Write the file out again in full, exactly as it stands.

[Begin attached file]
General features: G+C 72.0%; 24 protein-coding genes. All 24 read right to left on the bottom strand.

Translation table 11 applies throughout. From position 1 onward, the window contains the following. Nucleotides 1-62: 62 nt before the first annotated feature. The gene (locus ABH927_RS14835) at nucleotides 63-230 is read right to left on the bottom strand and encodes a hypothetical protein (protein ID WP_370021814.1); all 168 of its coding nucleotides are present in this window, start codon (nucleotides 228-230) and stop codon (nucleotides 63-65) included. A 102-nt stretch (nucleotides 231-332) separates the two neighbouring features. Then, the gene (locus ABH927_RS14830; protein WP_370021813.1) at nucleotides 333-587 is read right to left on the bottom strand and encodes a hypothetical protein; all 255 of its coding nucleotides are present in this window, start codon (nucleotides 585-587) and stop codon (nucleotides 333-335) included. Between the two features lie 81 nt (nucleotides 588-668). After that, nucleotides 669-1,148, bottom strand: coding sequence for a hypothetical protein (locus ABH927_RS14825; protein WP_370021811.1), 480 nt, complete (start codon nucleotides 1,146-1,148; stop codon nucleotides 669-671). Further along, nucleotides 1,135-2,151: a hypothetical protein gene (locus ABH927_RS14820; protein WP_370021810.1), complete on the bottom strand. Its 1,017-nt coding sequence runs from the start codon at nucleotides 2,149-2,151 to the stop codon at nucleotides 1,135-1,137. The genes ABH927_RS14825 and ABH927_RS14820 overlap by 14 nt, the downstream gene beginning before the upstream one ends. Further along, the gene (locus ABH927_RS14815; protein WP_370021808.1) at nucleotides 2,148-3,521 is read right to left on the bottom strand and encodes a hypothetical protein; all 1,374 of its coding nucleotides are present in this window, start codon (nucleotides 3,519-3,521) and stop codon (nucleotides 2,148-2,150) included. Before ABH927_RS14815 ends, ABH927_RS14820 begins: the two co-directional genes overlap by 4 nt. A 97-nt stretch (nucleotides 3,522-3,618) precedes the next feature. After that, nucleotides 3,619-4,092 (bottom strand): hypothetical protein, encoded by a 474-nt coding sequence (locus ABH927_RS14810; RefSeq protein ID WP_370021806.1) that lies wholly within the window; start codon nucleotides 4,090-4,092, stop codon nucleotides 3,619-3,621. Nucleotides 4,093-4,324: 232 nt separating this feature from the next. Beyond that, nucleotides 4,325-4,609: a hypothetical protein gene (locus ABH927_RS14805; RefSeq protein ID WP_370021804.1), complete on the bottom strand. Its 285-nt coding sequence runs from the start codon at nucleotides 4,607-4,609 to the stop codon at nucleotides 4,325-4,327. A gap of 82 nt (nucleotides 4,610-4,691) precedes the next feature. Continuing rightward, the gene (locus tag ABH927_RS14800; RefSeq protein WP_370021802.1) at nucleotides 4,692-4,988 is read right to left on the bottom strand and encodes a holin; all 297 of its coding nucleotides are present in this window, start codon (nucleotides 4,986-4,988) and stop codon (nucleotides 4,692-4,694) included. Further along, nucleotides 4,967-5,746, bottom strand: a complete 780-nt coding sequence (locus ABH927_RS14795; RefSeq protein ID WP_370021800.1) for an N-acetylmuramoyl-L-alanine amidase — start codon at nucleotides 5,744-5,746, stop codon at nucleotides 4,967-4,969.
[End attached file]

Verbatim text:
General features: G+C 72.0%; 24 protein-coding genes. All 24 read right to left on the bottom strand.

Translation table 11 applies throughout. From position 1 onward, the window contains the following. Nucleotides 1-62: 62 nt before the first annotated feature. The gene (locus ABH927_RS14835) at nucleotides 63-230 is read right to left on the bottom strand and encodes a hypothetical protein (protein ID WP_370021814.1); all 168 of its coding nucleotides are present in this window, start codon (nucleotides 228-230) and stop codon (nucleotides 63-65) included. A 102-nt stretch (nucleotides 231-332) separates the two neighbouring features. Then, the gene (locus ABH927_RS14830; protein WP_370021813.1) at nucleotides 333-587 is read right to left on the bottom strand and encodes a hypothetical protein; all 255 of its coding nucleotides are present in this window, start codon (nucleotides 585-587) and stop codon (nucleotides 333-335) included. Between the two features lie 81 nt (nucleotides 588-668). After that, nucleotides 669-1,148, bottom strand: coding sequence for a hypothetical protein (locus ABH927_RS14825; protein WP_370021811.1), 480 nt, complete (start codon nucleotides 1,146-1,148; stop codon nucleotides 669-671). Further along, nucleotides 1,135-2,151: a hypothetical protein gene (locus ABH927_RS14820; protein WP_370021810.1), complete on the bottom strand. Its 1,017-nt coding sequence runs from the start codon at nucleotides 2,149-2,151 to the stop codon at nucleotides 1,135-1,137. The genes ABH927_RS14825 and ABH927_RS14820 overlap by 14 nt, the downstream gene beginning before the upstream one ends. Further along, the gene (locus ABH927_RS14815; protein WP_370021808.1) at nucleotides 2,148-3,521 is read right to left on the bottom strand and encodes a hypothetical protein; all 1,374 of its coding nucleotides are present in this window, start codon (nucleotides 3,519-3,521) and stop codon (nucleotides 2,148-2,150) included. Before ABH927_RS14815 ends, ABH927_RS14820 begins: the two co-directional genes overlap by 4 nt. A 97-nt stretch (nucleotides 3,522-3,618) precedes the next feature. After that, nucleotides 3,619-4,092 (bottom strand): hypothetical protein, encoded by a 474-nt coding sequence (locus ABH927_RS14810; RefSeq protein ID WP_370021806.1) that lies wholly within the window; start codon nucleotides 4,090-4,092, stop codon nucleotides 3,619-3,621. Nucleotides 4,093-4,324: 232 nt separating this feature from the next. Beyond that, nucleotides 4,325-4,609: a hypothetical protein gene (locus ABH927_RS14805; RefSeq protein ID WP_370021804.1), complete on the bottom strand. Its 285-nt coding sequence runs from the start codon at nucleotides 4,607-4,609 to the stop codon at nucleotides 4,325-4,327. A gap of 82 nt (nucleotides 4,610-4,691) precedes the next feature. Continuing rightward, the gene (locus tag ABH927_RS14800; RefSeq protein WP_370021802.1) at nucleotides 4,692-4,988 is read right to left on the bottom strand and encodes a holin; all 297 of its coding nucleotides are present in this window, start codon (nucleotides 4,986-4,988) and stop codon (nucleotides 4,692-4,694) included. Further along, nucleotides 4,967-5,746, bottom strand: a complete 780-nt coding sequence (locus ABH927_RS14795; RefSeq protein ID WP_370021800.1) for an N-acetylmuramoyl-L-alanine amidase — start codon at nucleotides 5,744-5,746, stop codon at nucleotides 4,967-4,969.